Prenatal to Postnatal Transfer of Motor Skills Through Motor-Compatible Sensory Representations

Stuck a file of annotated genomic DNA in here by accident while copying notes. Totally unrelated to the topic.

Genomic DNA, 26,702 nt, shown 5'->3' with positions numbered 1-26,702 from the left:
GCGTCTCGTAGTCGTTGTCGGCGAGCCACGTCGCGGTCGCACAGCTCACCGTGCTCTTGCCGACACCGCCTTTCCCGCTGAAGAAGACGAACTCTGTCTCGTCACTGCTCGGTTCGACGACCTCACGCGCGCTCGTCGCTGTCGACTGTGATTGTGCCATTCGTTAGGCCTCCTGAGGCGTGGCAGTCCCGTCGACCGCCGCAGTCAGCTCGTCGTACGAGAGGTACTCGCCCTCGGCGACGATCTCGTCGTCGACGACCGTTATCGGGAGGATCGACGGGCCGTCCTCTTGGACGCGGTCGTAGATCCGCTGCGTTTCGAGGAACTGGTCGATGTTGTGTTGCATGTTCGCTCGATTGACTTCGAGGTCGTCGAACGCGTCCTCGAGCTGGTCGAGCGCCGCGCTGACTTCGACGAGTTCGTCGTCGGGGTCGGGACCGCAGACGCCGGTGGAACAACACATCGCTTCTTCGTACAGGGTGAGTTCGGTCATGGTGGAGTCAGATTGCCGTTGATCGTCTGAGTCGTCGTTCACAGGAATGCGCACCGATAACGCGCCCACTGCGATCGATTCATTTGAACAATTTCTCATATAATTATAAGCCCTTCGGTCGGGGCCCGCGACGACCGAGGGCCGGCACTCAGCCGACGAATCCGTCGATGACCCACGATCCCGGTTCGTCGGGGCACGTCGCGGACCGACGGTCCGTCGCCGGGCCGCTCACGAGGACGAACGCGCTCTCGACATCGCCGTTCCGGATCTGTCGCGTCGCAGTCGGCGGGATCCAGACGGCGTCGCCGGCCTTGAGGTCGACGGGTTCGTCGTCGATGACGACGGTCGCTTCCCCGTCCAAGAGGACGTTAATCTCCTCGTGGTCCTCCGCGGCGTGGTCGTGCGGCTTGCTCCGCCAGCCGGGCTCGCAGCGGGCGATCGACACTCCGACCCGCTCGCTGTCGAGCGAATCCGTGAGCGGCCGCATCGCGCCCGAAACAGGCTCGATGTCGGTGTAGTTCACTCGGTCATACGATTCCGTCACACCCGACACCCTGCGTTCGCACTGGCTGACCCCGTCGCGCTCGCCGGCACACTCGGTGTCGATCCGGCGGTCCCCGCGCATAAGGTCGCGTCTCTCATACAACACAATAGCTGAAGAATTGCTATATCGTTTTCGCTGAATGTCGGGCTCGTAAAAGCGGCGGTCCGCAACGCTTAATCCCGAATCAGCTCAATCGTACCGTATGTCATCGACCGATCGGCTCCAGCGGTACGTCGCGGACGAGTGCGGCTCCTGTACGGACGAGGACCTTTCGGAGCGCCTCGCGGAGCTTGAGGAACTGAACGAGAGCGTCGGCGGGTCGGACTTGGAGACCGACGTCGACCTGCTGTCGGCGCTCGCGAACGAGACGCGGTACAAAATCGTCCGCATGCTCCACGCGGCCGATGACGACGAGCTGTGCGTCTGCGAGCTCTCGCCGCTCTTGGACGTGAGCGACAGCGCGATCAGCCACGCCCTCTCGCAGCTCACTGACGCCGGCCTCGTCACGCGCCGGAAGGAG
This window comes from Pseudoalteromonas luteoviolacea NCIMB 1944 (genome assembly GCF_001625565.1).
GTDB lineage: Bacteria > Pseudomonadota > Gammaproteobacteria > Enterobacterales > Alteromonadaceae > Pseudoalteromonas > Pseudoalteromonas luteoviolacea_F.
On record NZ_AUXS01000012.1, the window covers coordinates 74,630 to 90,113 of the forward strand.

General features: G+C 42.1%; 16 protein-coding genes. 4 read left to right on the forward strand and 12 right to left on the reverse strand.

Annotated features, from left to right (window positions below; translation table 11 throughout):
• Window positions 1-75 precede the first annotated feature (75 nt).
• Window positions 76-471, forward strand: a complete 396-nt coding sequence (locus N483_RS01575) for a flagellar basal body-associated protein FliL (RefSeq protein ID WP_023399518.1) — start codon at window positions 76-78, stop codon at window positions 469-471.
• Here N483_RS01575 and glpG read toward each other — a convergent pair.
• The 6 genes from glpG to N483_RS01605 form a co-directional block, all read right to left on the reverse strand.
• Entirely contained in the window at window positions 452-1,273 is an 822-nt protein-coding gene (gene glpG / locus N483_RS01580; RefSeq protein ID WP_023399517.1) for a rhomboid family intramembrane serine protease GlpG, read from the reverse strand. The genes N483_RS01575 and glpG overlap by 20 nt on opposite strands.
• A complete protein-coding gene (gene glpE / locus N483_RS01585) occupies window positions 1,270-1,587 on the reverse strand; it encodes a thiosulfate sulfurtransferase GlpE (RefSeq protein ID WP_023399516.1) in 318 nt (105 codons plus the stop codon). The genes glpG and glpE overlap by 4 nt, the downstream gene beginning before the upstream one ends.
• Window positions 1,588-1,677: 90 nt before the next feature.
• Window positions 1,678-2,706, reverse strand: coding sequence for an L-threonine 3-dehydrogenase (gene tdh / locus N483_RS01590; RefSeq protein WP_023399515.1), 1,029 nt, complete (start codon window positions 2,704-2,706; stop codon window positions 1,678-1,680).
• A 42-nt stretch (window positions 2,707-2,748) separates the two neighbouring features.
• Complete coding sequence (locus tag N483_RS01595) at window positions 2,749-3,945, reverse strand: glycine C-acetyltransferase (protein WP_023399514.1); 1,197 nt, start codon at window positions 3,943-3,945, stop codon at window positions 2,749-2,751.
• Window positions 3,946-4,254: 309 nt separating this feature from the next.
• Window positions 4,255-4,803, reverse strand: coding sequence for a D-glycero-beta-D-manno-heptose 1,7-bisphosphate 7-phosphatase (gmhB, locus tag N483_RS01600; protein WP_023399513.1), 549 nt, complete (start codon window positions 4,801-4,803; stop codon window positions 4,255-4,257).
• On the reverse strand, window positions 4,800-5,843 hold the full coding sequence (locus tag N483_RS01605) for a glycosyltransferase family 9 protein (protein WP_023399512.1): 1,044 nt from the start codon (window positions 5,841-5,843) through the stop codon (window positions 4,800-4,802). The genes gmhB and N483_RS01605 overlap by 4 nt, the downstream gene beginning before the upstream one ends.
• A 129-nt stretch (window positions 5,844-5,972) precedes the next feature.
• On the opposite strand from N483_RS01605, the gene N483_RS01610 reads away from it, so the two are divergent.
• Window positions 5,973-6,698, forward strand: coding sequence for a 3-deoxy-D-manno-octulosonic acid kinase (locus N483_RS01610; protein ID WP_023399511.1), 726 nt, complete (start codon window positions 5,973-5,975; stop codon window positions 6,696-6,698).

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How can sensory-motor skills developed as a fetus transfer to postnatal life? We investigate a simulated reaching task by training controllers under prenatal conditions (i.e. confined space) and evaluating them based on postnatal conditions (i.e. targets outside of the confined training space). One possible solution is to identify a sensory representation that is easy to extrapolate over. We compared two kinds of sensory representations: world-centered sensory representation based on Cartesian coordinates and agent-centered sensory representation based on polar coordinates. Despite similar performance under prenatal conditions, controllers using agent-centered sensory representation had significantly better performance than controllers using world-centered sensory representation under postnatal conditions. It turns out that the success of the agent-centered sensory representation is (in part) due to being complementary to the action encodings. Further analysis shows that the action encodings (i.e. changes in joint angles) were highly predictive of the change in state when agent-centered sensory representation was used (but not world-centered). This suggests that a powerful strategy for transferring sensory-motor skills to postnatal life involves selecting a sensory representation that complements the action encodings used by an agent. © 2010 IEEE.
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